- Archives and Access in the 21st Century
Some 30 years ago moving image archives began migrating from the fringes of media culture towards the center. For some (but not all) collections, mainstreaming has brought wealth and fame, visibility and allure. Scholarly work built on the archival record is increasing, mass media is redolent with archival images and sounds, and a growing number of "archives fans" regard once-obscure repositories as exciting, relevant, and culturally hip institutions. But while the archival hour may be at hand, the sustainability and survival of archival institutions are far from certain. The reasons are both extrinsic and intrinsic to archives. Many institutions sequester their holdings behind walls of copyright, policy, or indifference, rendering them inaccessible to many. Quick Web searches are replacing deep archival research, and most archival materials are not online. Copyright maximalism, a reluctance to embrace technology, and resistance to providing public access are marginalizing moving image archives at the very moment when they might otherwise be addressing massive new audiences and building new constituencies.
What is it about moving images that problematizes archival practice? How can we turn risks into opportunities in the twenty-first century archives? How can archivists embrace new public roles and put the stereotype of the reclusive, dust-covered repository to rest? And how can scholars, the canonical beneficiaries of archives, help them to reconcile legacy practices and new cultural functions?
While the "classical" moving image archives may have theoretically accepted the indivisibility of its two primary missions, preservation and access, archivists tended to privilege preservation. This was perfectly logical. For moving image archives, access has always been a sticky door. Free and open access was potentially against the law (for certain copyrighted materials) and insupportably expensive (when staffing was short, budgets inadequate, or equipment lacking). Allowing access to formerly private collections contravened contracts (if donor restrictions governed). Many moving image archives held materials covertly, without explicit authorization, again making access to materials risky.
In fact, excepting a few exemplary institutions, access to most moving image collections is still minimal. As many scholars know, archival access requires viewing a film on the premises, using special flatbed editing tables on which fast forward has been disabled, with five days' notice to pull material. Access is often restricted [End Page 114] to accredited scholars working on projects that the archives' director deems useful. Outside North America, access can sometimes be even more difficult.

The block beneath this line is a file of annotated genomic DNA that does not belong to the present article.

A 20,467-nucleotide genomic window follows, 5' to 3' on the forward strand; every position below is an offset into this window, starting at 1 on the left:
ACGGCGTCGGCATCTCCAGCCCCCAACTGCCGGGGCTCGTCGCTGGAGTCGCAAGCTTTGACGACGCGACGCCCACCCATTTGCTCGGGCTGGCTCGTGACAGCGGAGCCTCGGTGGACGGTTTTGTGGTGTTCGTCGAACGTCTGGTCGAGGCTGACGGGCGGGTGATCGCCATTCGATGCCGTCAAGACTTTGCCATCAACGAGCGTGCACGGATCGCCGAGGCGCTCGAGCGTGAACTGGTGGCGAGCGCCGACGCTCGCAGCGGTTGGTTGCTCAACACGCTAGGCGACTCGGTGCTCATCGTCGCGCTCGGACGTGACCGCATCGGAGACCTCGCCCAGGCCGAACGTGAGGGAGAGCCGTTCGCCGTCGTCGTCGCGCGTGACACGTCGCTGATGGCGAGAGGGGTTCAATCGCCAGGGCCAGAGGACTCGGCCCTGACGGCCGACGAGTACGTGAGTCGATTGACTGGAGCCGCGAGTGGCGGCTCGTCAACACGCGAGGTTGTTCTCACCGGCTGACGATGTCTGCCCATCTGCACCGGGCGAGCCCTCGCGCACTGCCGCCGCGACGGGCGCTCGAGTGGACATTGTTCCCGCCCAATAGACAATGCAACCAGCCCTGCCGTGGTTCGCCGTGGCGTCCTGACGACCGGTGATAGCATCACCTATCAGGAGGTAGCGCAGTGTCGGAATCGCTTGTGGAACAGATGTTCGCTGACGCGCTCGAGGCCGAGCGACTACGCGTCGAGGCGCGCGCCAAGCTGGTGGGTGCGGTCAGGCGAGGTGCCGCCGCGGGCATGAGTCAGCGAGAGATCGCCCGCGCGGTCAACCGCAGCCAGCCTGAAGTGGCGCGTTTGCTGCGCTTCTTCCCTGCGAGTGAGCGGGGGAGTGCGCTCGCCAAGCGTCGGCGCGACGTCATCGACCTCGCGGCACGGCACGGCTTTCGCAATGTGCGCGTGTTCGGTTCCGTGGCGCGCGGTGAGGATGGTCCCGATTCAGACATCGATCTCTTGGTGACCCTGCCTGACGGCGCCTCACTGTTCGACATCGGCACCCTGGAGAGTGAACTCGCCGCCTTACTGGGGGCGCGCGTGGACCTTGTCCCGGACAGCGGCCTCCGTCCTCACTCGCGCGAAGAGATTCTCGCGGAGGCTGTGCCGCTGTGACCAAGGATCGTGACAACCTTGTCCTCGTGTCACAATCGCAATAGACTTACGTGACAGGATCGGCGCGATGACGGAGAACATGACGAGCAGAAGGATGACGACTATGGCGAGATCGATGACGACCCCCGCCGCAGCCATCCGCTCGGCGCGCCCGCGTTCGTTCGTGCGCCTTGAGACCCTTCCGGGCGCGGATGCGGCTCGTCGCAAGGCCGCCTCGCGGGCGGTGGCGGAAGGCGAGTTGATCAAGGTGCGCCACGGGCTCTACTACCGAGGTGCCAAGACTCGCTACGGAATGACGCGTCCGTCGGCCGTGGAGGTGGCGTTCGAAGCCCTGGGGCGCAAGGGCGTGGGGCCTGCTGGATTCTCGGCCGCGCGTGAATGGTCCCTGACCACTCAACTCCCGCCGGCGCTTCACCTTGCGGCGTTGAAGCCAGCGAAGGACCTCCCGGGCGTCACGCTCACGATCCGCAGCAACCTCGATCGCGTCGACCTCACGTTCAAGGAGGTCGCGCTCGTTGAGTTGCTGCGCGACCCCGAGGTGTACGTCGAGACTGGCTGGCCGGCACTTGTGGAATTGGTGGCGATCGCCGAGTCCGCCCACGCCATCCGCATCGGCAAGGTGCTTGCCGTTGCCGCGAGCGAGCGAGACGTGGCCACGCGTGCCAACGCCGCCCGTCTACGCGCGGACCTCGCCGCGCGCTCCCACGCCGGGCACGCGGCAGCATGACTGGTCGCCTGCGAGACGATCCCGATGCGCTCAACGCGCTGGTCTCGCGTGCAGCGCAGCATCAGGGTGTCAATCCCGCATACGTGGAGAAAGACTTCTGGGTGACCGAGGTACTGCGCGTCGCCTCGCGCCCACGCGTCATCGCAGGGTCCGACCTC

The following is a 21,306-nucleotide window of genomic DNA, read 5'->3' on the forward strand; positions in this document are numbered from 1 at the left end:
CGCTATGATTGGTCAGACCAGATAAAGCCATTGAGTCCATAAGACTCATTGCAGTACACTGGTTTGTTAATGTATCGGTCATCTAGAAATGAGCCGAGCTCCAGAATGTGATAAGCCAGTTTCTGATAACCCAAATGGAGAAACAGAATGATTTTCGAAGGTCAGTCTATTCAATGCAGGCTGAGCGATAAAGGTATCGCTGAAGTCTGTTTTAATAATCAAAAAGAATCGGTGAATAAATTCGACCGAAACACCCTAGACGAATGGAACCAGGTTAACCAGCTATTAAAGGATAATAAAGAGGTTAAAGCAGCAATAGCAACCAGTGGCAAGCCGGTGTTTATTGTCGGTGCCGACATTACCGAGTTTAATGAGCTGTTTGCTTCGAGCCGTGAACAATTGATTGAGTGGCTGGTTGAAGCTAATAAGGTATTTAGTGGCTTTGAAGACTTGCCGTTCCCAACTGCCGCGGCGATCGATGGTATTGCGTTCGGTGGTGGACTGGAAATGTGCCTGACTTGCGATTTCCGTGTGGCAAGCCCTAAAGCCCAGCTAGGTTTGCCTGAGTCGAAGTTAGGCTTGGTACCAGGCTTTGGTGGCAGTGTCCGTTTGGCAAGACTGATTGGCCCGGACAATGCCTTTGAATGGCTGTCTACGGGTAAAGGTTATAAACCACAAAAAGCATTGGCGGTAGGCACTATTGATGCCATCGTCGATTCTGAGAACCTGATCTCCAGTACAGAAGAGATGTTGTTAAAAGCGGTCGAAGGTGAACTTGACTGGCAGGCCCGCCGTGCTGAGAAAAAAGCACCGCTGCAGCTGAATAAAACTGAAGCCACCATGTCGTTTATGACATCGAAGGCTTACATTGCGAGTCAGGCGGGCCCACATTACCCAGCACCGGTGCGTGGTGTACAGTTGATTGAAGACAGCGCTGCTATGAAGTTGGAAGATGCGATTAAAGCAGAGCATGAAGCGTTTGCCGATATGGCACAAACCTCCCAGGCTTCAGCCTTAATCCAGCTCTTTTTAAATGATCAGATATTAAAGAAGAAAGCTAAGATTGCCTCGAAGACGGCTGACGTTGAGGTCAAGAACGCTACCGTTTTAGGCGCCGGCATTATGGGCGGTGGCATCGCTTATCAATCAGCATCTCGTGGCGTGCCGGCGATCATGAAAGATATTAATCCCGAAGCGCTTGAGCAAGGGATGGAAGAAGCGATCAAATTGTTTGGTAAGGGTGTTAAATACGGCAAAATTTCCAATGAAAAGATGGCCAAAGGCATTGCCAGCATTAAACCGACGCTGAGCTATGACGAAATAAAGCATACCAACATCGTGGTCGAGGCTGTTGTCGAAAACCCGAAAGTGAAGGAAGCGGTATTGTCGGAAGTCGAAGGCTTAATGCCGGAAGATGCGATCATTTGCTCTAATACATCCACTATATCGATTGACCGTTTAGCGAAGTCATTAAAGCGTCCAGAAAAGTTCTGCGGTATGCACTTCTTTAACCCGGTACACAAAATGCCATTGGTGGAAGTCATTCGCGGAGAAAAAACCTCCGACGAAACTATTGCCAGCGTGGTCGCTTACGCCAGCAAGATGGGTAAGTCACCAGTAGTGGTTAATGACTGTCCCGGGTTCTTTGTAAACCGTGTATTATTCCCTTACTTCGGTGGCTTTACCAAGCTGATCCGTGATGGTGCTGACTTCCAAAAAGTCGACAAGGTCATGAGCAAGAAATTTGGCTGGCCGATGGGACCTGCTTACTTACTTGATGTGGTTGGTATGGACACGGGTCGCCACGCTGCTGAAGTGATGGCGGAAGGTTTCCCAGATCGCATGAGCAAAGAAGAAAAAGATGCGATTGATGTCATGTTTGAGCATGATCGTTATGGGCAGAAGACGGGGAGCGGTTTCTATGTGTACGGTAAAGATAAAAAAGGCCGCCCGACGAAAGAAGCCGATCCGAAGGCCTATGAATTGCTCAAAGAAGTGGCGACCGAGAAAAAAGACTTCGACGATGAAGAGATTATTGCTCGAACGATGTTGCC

More broadly, institutions still tend to define access in reductive terms. It is no longer accurate to thematize demand for archival moving image access primarily as a scholarly phenomenon (with a bit of added interest from DVD publishers). Access is, in fact, a spectrum of possible use, ranging from in-house viewing to full online availability with reuse permission—from scholarly use to uninhibited public use. Just as media production is dramatically shifting from institutionally based practices to individual activities, so is interest in archives (and, for that matter, archival practice itself). The fan community, the production community, the blogger, the independent scholar, and the genealogist are all discovering the density, evidentiary value, and vividness of archival imagery and sound…and they are knocking at the archive door. Many archives now report that scholarly research requests now lag well behind production research requests, and some archivists feel themselves turning into stock footage librarians.
On its face, this would seem to represent the long-awaited social validation of moving image archives, marginalized for so long compared to textual and fine-arts collections. One would imagine that archivists would be enthusiastic about their new popularity. But this is not always so. I find it unsettling, for instance, that some archivists continue to debate the ethics of making collections available to "just anyone" because of the possible dangers of "misuse" (read "improper" contextualization). Imagining themselves quite literally as "keepers" of culture, some archivists are still choosing a rarefied and restricted path. Archival listservs are filled with anxious questions about copyright and clearances. Often questions are answered by alarmists who suggest setting absurdly high barriers to access or reuse. Loaded phrases such as "copyright infringement" and "losing control of collections" perpetuate feelings of anxiety and caution, doing a...